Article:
This is a little story of a man who came from Poland to live in a little stone house high above a secret valley in the mystical Sibelline mountains in Umbria, the cradle of Western monasticism.

It is translated from here.

Hermit for love, for love that transforms the world, destroys evil, invents the good and hope. For this love Tadeusz came from Poland and climbed the mountain to live in solitude among wild boars, foxes, weasels and eagles. The resort in Val Castoriana branch of the Nera Valley is not even marked on maps, as are the villages of the Valley, Acquaro di Nera, Collescille that form the bastion. It was the cradle of the first hermit's life in Italy, as evidenced by the rock caves and inhabited by St. Fiorenzo and Sant'Eutizio, who migrated from Syria in the fifth century as a result of the persecutions of the Emperor Anastasius Aryan Dikoro and heretical bishop Severus of Antioch. The young St. Benedict frequented these places of Umbria that exude peace and holiness, who drew inspiration for founding his monasteries at Subiaco.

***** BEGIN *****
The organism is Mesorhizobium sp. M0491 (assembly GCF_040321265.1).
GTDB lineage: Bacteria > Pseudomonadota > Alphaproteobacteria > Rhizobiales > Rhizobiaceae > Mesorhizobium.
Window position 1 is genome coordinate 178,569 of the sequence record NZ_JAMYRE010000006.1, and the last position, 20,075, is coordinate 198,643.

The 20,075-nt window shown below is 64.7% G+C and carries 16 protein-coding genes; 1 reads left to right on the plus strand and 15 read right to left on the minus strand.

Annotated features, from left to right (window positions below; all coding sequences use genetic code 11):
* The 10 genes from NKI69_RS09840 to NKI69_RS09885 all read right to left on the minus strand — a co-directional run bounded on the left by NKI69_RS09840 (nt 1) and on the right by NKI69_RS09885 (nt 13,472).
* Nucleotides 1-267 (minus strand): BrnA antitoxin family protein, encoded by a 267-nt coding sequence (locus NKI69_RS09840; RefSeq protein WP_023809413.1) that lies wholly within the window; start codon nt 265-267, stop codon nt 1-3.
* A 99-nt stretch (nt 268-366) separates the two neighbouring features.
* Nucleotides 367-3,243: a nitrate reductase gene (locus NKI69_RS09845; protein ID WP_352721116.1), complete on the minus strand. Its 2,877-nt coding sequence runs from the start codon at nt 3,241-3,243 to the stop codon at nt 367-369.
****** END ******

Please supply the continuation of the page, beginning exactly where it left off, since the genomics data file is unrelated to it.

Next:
You come to the hermitage of San Fiorenzo, which dates back to the tenth century and is perched on a steep slope (near the walls is the ancient collapsed cave where the saint lived), after walking for half an hour along a narrow and steep trail that breathes the air of the firs and larches of a mountain that reaches 1,100 meters.